How Are Diamonds Used in Industry?
Industrial diamonds are used for such a wide variety of purposes that a sudden shortage would cause havoc in many branches of manufacture and mining. This is because diamonds, as well as being the most brilliant and precious of stones, are also one of the hardest materials known to man. Their earliest use in industry was as an abrasive powder for sawing and polishing operations and for grinding metal-cutting tools.
Bort, which is the cheapest form of industrial diamond, is crushed into different grades for such purposes. Many kinds of drills use diamonds as cutters. The introduction of the carbonado or black diamonds of Brazil—less brittle than other forms—greatly improved rock drilling for geological and mine prospecting. But they have become so scarce that other suitable varieties have had to be substituted.
Fine wires, like those needed for electric lamp filaments, are produced by pulling the metal through diamond drawing dies. Diamonds are also employed for cutting glass and porcelain, for fine engraving, for dental surgery, and for bearings in watches.
Industrial diamonds are mostly used in cutting, grinding, drilling, and polishing procedures. Here, hardness and heat conductivity characteristics are the qualities being purchased. Size and other measures of quality relevant to gemstones are not important. Industrial diamonds are often crushed to produce micron-sized abrasive powders. Large amounts of diamonds that are of gemstone quality but too small to cut are sold into the industrial diamond trade.
Because diamonds are very hard they are often used as an abrasive. Most industrial diamonds are used for these purposes. Small particles of diamond are embedded in saw blades, drill bits and grinding wheels for the purpose of cutting, drilling or grinding hard materials. They might also be ground into a powder and made into a diamond paste that is used for polishing or for very fine grinding. The traditional methods used for cutting diamond into gems and polishing their surfaces involve using small particles of other diamonds as the cutting and polishing media.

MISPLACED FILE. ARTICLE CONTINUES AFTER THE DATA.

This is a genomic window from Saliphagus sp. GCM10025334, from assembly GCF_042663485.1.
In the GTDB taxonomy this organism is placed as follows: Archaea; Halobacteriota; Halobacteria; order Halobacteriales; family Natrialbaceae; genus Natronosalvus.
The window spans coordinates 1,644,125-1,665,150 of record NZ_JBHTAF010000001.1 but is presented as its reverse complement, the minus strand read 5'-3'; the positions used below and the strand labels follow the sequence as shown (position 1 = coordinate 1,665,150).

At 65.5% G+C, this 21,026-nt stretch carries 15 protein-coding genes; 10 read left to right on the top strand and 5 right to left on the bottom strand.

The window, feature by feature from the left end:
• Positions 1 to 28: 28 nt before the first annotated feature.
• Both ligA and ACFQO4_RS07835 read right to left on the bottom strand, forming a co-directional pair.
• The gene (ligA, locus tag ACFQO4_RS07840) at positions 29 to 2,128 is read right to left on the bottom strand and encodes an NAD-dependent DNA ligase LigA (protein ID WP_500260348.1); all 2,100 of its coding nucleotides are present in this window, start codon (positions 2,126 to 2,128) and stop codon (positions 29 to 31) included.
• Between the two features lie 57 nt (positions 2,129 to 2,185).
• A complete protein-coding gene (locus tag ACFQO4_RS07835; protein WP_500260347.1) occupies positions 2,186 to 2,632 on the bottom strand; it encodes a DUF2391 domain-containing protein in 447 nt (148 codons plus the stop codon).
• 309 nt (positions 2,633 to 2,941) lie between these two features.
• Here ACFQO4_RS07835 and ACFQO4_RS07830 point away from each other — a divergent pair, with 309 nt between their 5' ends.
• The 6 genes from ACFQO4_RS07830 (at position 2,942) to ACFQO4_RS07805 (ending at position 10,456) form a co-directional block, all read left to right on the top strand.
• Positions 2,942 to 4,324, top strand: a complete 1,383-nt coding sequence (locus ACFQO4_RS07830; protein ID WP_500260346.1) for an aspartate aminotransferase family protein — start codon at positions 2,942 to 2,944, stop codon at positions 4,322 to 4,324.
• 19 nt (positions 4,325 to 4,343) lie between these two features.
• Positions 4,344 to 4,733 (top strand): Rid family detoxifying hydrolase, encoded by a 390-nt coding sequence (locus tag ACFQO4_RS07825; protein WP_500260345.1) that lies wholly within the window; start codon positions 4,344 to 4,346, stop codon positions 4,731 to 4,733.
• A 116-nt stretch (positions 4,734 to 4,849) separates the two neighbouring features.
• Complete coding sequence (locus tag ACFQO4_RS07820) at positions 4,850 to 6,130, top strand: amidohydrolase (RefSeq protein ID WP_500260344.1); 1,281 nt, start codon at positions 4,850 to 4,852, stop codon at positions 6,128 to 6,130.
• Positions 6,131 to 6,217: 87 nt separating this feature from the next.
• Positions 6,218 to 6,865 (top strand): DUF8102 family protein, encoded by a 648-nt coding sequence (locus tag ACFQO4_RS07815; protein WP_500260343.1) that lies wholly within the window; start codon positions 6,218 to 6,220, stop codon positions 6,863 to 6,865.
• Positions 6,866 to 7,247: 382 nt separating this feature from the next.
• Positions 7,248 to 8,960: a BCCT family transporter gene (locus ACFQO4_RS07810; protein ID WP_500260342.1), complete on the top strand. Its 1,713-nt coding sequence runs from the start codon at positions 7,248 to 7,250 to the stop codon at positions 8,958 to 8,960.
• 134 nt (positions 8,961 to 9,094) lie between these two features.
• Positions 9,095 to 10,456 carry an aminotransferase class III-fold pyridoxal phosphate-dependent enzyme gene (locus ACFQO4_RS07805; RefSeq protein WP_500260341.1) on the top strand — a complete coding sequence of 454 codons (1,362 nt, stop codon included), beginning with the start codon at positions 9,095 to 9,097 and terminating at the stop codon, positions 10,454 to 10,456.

The worldwide demand for industrial diamonds greatly exceeds the supply obtained through mining. Synthetic diamonds are being produced to meet this industrial demand. They can be produced at a lower cost per carat than mined diamonds and they perform just as well in industrial use.
Other Uses of Diamonds
Diamond windows are made from thin diamond membranes and are used to cover openings in lasers, x-ray machines, and vacuum chambers. They are transparent, very durable, and resistant to heat and abrasion.
Diamond speaker domes enhance the performance of high-quality speakers. Diamond is a very stiff material, and when made into a thin dome it can vibrate rapidly without the deformation that would degrade sound quality.
Heat sinks are materials that absorb or transmit excess heat. Diamond has the highest thermal conductivity of any material. It is used to conduct heat away from the heat-sensitive parts of high-performance microelectronics.
Low-friction microbearings are needed in tiny mechanical devices. Just as some watches have jewel bearings in their movements, diamonds are used where extreme abrasion resistance and durability are needed.
Wear-resistant parts can be produced by coating surfaces with a thin coating of diamond. In this process, diamond is converted into a vapor that deposits on the surface of parts prone to wear.